1st Edition

The UK Regional–National Economic Problem Geography, globalisation and governance

By Philip McCann Copyright 2016
    576 Pages 39 B/W Illustrations
    by Routledge

    576 Pages 39 B/W Illustrations
    by Routledge

    In recent years, the United Kingdom has become a more and more divided society with inequality between the regions as marked as it has ever been. In a landmark analysis of the current state of Britain’s regional development, Philip McCann utilises current statistics, examines historical trends and makes pertinent international comparisons to assess the state of the nation.

    The UK Regional–National Economic Problem brings attention to the highly centralised, top down governance structure that the UK deploys, and demonstrates that it is less than ideally placed to rectify these inequalities. The ‘North-South’ divide in the UK has never been greater and the rising inequalities are evident in almost all aspects of the economy including productivity, incomes, employment status and wealth. Whilst the traditional economic dominance of London and its hinterland has continued along with relative resilience in the South West of England and Scotland, in contrast the Midlands, the North of England, Northern Ireland and Wales lag behind by most measures of prosperity. This inequality is greatly limiting national economic performance and the fact that Britain has a below average standard of living by European and OECD terms has been ignored. The UK’s economic and governance inequality is unlikely to be fundamentally rebalanced by the current governance and connectivity trends, although this definitive study suggests that some areas of improvement are possible if they are well implemented.

    This pivotal analysis is essential reading for postgraduate students in economics and urban studies as well as researchers and policy makers in local and central government.

    1 The UK Regional (and National) Economic Problem 2 The Economic Performance of UK Regions 3 Debates Regarding the Economic Role of Cities: The UK Experience in the Light of International Comparisons 4 The UK’s International Economic Engagement and the London ‘Global City’ Argument 5 The UK Interregional Economic System: Structures, Linkages and Spillovers 6 The Sub-National Economic Policy Agenda: Governance Devolution and Interregional Connectivity 7 Issues and Considerations Arising from the Sub-National Economic Policy Agenda 8 Postscript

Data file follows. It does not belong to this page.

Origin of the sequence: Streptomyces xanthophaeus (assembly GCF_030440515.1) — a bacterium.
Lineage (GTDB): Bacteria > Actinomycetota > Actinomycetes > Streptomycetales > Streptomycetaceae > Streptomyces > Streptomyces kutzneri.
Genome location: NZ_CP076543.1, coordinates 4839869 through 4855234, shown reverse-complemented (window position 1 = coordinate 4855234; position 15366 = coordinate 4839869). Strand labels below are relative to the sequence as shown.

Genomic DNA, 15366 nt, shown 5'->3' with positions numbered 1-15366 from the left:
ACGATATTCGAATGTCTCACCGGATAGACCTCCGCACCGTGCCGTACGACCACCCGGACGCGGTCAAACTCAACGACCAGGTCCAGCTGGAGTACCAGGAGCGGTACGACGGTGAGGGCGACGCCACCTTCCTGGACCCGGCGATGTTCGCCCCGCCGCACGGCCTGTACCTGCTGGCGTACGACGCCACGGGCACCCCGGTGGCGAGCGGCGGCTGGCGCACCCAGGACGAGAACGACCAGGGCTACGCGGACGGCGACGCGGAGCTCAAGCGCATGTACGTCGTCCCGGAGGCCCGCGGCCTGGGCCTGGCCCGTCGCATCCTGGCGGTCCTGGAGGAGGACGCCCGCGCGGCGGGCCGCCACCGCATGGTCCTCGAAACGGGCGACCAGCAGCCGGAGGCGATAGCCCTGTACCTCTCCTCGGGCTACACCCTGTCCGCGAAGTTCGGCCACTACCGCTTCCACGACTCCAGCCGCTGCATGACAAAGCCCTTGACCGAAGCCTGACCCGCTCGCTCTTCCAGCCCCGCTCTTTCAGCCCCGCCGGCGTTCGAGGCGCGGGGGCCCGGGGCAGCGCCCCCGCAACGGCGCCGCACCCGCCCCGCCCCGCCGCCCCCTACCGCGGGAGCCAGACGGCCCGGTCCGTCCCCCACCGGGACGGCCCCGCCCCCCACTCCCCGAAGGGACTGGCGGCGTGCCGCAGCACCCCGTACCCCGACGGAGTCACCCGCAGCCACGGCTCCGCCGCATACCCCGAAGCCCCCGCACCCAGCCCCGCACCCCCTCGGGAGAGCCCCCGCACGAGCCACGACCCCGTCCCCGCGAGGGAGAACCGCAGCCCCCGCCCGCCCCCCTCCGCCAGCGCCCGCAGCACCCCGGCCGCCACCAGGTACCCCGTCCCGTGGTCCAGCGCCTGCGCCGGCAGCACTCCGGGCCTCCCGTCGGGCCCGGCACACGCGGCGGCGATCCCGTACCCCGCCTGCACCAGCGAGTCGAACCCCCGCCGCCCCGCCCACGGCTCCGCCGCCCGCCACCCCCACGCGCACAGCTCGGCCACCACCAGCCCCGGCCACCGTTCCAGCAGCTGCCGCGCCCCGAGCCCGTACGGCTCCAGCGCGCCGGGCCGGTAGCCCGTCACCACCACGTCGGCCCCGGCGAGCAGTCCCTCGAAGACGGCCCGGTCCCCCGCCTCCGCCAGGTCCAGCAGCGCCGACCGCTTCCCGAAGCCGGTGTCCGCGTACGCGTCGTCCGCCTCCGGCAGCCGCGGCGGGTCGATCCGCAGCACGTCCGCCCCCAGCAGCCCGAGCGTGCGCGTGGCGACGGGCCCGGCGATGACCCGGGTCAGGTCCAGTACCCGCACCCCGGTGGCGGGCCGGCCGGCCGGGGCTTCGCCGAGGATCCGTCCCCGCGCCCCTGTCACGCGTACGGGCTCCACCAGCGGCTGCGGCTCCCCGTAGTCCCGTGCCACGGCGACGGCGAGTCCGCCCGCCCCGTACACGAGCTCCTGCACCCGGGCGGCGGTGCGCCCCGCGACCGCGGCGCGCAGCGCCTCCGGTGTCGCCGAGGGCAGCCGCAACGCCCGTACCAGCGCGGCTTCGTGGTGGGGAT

Philip McCann holds the University of Groningen Endowed Chair of Economic Geography at the University of Groningen, the Netherlands, and is also the Tagliaferri Visiting Fellow in the Department of Land Economy at the University of Cambridge, UK.

    ‘This is a 'tour de force', rich in its depth of analysis of UK cities and regions, set in an international context. Its conclusions will challenge both researchers and policy makers and is essential reading. It is economic geography at its best!’ — Sir Alan Wilson FBA, FRS.

    ‘Regional and urban policies matter for countries’ economic performance: this is a fundamental link often overlooked in the design of pro-growth policy packages. Taking the case of the U.K. economy, Professor Philip McCann makes in this book a splendid demonstration of how the system of regions and cities contributes to aggregate productivity and growth. His analysis, backed by a rich body of academic literature and empirical evidence, shows how well-tailored policies to regional differences and assets could mobilise a currently untapped growth (and well-being) potential existing in U.K. regions and cities.’ Joaquim Oliveira Martins, Head of the OECD Regional Policy Division and Associate Professor, University Paris-Dauphine.

    "...an important book which brings fresh, well-founded and challenging insights to the UK regional problem... especially timely in light of the recent UK referendum on EU membership... the book presents a convincing challenge to the dominant theoretical and policy debates about regional development in the UK and its claims deserve wide debate." - John Tomaney, Professor of Urban and Regional Planning in the Bartlett School of Planning, University College London; the LSE Review of Books Blog.